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Responding to your post got me thinking about what I want to do with my own micros. Here is an expansion of the photo idea. For my displayed pieces I use a "business card" printing program and card stock. This is available at any office supply store. I think the program was a free download after buying the card stock. As you can see, I include basic ID info and a spiffy line drawing cribbed off the Internet. A displayed reference # refers back to more detailed info kept in a log book. I am thinking of printing similar relevant material on larger stock and affixing the photo and the specimen itself (encapsulated in small coin holder?) to the page. The pages could then be displayed in an album... or propped on an easel or laid in a display table, etc.

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Micropaleontology slides are also available in the US from Wards Natural Science and Green Geological.

Karl

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...For my displayed pieces I use a "business card" printing program and card stock. This is available at any office supply store. I think the program was a free download after buying the card stock. As you can see, I include basic ID info and a spiffy line drawing cribbed off the Internet. A displayed reference # refers back to more detailed info kept in a log book. I am thinking of printing similar relevant material on larger stock and affixing the photo and the specimen itself (encapsulated in small coin holder?) to the page. The pages could then be displayed in an album... or propped on an easel or laid in a display table, etc.

This is a fantastic system!

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these are some Cretaceous fossils from Monmouth County, NJ from John/fossilsofnj.I was trying to keep up learning about some of this material when John made this set for me along with a corresponding legend.His method must include applying heat to the coin holder because they stay in place wonderfully.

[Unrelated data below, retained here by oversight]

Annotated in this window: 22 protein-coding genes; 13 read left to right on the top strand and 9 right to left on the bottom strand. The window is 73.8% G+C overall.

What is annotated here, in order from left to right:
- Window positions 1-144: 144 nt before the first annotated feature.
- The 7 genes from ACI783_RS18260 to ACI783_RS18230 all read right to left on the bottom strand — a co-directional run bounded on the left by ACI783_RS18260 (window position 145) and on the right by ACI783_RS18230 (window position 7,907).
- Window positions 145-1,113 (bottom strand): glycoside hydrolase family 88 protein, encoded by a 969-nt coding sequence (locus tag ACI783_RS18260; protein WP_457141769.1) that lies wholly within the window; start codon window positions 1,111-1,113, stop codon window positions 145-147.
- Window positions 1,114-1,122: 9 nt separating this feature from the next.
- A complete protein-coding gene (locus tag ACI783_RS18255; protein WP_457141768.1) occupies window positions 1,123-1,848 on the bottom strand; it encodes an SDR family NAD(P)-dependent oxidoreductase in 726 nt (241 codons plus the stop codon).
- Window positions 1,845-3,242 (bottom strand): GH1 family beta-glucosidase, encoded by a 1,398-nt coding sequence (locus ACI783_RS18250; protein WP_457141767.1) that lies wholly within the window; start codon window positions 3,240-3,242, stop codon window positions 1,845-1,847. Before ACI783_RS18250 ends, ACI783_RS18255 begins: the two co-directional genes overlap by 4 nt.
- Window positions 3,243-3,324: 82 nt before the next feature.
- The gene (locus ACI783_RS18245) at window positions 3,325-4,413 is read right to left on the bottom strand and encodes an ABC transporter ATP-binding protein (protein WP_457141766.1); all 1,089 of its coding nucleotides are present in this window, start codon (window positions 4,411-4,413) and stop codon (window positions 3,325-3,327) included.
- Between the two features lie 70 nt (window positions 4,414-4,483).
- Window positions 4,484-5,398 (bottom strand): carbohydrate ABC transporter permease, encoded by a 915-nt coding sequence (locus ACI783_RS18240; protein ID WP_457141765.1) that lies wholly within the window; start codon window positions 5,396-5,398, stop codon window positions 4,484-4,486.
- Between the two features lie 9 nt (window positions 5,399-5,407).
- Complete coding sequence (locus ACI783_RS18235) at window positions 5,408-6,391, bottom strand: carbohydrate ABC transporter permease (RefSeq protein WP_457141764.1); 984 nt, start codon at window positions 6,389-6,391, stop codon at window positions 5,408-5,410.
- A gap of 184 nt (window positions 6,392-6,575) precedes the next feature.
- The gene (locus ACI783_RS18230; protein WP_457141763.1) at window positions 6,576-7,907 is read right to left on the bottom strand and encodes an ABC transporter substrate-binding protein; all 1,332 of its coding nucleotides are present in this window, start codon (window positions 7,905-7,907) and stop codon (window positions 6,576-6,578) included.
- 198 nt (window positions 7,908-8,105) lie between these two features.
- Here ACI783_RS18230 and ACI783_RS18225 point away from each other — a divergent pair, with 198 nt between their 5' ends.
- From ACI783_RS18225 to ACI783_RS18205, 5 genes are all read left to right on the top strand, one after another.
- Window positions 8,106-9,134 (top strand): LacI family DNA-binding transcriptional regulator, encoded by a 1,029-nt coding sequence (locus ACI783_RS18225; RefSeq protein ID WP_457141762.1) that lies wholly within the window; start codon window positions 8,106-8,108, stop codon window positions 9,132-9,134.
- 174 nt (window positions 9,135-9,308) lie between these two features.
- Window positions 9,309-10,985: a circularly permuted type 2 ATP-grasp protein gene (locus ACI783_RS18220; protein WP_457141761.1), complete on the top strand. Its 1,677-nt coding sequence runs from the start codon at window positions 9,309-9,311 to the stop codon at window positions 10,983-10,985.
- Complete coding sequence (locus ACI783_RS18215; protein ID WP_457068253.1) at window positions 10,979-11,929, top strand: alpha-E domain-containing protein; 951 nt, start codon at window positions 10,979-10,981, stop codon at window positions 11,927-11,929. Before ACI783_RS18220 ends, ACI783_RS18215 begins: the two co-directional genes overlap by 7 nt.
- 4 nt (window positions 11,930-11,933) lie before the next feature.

I've since bought both the card stock and acrylic coin holders, and am using both, tho the acrylic are pretty pricey at .50 each.

I am also using gem jars in a tray of 50 with foam inserts to hold the gem jars, these are available online, at around 13.00 per tray with jars.

I have much better individual pictures coming, but couldn't resist showing off John's hard work and system for these! :)

A.Rhombodus laevis

B.Ptychotrygon

C.Pseudohypolophus mcnultyi

E.fish verts

F.Hybodus sp

G.Carcharias samhammeri

H.Carcharias hardingi

I.Carcharias holmdelensis

J.Squatina hassei

K.Protolamna borodini

L.Lonchidion babulskii

aka Lissodus babulskii

M.Brachial (gill) teeth

N.Ischyrhiza mira oral teeth

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Edited by xonenine

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and here are the "50 gem jar trays", they are available in various configurations

the legend goes on the bottom of the jar for these

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Edited by xonenine

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and here are the "50 gem jar trays", they are available in various configurations

the legend goes on the bottom of the jar for these

I use the "50 gem jar trays" for my shark, ray, fish, mammal etc.micros. I use mostly white foam but do have some black for real light colored teeth. The gem jar trays work real well for display. A major disadvantage is the room that the trays take up. I now have 7 map chests full of these trays with my micros.

Marco Sr.

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I like gem jars and for dark colors I have now started cutting pieces out of an old mattress memory foam cover. I read that suggestion from another member on another post. Shows up nicely.

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you can get the gem jars in white or black. I have been using them for quite a while. They do take up some room, but each tray holds 50 jars. They are the best I have found for displaying the fossils and make a perfect background for pictures. I use a small round label on the bottom of the foam. On it I put the species and a number. A1 - 50, B1- 50, C1- 50 ect................ I then use a spread sheet I made with all pertinant information saved on my computer and backed up on a portable hard drive and a thumb drive.

Edited by sixgill pete